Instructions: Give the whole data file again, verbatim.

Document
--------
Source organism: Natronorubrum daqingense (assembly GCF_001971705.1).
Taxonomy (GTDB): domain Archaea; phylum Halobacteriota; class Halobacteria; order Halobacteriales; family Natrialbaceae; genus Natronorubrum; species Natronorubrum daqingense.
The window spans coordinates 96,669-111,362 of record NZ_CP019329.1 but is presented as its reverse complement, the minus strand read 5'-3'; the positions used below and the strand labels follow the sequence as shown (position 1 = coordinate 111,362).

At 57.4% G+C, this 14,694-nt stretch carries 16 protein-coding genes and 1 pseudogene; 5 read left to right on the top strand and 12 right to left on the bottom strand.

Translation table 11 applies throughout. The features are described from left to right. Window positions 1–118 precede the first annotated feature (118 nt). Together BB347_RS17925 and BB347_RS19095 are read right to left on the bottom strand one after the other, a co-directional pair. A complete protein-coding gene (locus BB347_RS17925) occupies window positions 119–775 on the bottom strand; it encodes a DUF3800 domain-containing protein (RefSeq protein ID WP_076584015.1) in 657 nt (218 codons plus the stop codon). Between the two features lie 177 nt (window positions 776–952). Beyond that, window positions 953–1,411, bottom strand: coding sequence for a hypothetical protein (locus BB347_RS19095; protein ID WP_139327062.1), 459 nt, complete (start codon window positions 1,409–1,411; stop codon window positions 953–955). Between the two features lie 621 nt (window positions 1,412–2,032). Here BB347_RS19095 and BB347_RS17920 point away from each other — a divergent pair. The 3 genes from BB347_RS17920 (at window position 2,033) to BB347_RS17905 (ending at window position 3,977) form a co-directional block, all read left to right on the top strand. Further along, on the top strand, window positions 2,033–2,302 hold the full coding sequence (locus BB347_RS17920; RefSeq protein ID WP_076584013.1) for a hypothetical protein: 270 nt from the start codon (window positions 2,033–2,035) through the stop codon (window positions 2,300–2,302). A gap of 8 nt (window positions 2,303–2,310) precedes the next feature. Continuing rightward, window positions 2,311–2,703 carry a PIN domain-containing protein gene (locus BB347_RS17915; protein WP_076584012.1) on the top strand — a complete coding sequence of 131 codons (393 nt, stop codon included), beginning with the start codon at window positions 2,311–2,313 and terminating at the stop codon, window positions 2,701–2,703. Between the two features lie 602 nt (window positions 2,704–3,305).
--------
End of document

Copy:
Source organism: Natronorubrum daqingense (assembly GCF_001971705.1).
Taxonomy (GTDB): domain Archaea; phylum Halobacteriota; class Halobacteria; order Halobacteriales; family Natrialbaceae; genus Natronorubrum; species Natronorubrum daqingense.
The window spans coordinates 96,669-111,362 of record NZ_CP019329.1 but is presented as its reverse complement, the minus strand read 5'-3'; the positions used below and the strand labels follow the sequence as shown (position 1 = coordinate 111,362).

At 57.4% G+C, this 14,694-nt stretch carries 16 protein-coding genes and 1 pseudogene; 5 read left to right on the top strand and 12 right to left on the bottom strand.

Translation table 11 applies throughout. The features are described from left to right. Window positions 1–118 precede the first annotated feature (118 nt). Together BB347_RS17925 and BB347_RS19095 are read right to left on the bottom strand one after the other, a co-directional pair. A complete protein-coding gene (locus BB347_RS17925) occupies window positions 119–775 on the bottom strand; it encodes a DUF3800 domain-containing protein (RefSeq protein ID WP_076584015.1) in 657 nt (218 codons plus the stop codon). Between the two features lie 177 nt (window positions 776–952). Beyond that, window positions 953–1,411, bottom strand: coding sequence for a hypothetical protein (locus BB347_RS19095; protein ID WP_139327062.1), 459 nt, complete (start codon window positions 1,409–1,411; stop codon window positions 953–955). Between the two features lie 621 nt (window positions 1,412–2,032). Here BB347_RS19095 and BB347_RS17920 point away from each other — a divergent pair. The 3 genes from BB347_RS17920 (at window position 2,033) to BB347_RS17905 (ending at window position 3,977) form a co-directional block, all read left to right on the top strand. Further along, on the top strand, window positions 2,033–2,302 hold the full coding sequence (locus BB347_RS17920; RefSeq protein ID WP_076584013.1) for a hypothetical protein: 270 nt from the start codon (window positions 2,033–2,035) through the stop codon (window positions 2,300–2,302). A gap of 8 nt (window positions 2,303–2,310) precedes the next feature. Continuing rightward, window positions 2,311–2,703 carry a PIN domain-containing protein gene (locus BB347_RS17915; protein WP_076584012.1) on the top strand — a complete coding sequence of 131 codons (393 nt, stop codon included), beginning with the start codon at window positions 2,311–2,313 and terminating at the stop codon, window positions 2,701–2,703. Between the two features lie 602 nt (window positions 2,704–3,305).